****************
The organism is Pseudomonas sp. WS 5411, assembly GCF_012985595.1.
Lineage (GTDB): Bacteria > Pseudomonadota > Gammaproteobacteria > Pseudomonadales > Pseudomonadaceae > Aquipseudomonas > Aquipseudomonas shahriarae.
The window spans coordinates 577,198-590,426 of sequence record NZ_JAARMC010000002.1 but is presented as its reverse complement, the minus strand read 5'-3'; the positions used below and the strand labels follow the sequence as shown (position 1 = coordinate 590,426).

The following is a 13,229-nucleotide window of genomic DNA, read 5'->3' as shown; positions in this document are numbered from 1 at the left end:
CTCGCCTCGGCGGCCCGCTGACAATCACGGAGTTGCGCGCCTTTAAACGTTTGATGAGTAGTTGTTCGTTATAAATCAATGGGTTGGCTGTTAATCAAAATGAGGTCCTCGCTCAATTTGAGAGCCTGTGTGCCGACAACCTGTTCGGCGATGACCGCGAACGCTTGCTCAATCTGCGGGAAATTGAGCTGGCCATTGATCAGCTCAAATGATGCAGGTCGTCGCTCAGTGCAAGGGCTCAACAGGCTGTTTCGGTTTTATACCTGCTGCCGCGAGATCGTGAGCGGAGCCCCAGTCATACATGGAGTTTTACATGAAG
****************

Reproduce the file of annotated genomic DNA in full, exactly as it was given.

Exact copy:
The organism is Pseudomonas sp. WS 5411, assembly GCF_012985595.1.
Lineage (GTDB): Bacteria > Pseudomonadota > Gammaproteobacteria > Pseudomonadales > Pseudomonadaceae > Aquipseudomonas > Aquipseudomonas shahriarae.
The window spans coordinates 577,198-590,426 of sequence record NZ_JAARMC010000002.1 but is presented as its reverse complement, the minus strand read 5'-3'; the positions used below and the strand labels follow the sequence as shown (position 1 = coordinate 590,426).

The following is a 13,229-nucleotide window of genomic DNA, read 5'->3' as shown; positions in this document are numbered from 1 at the left end:
CTCGCCTCGGCGGCCCGCTGACAATCACGGAGTTGCGCGCCTTTAAACGTTTGATGAGTAGTTGTTCGTTATAAATCAATGGGTTGGCTGTTAATCAAAATGAGGTCCTCGCTCAATTTGAGAGCCTGTGTGCCGACAACCTGTTCGGCGATGACCGCGAACGCTTGCTCAATCTGCGGGAAATTGAGCTGGCCATTGATCAGCTCAAATGATGCAGGTCGTCGCTCAGTGCAAGGGCTCAACAGGCTGTTTCGGTTTTATACCTGCTGCCGCGAGATCGTGAGCGGAGCCCCAGTCATACATGGAGTTTTACATGAAG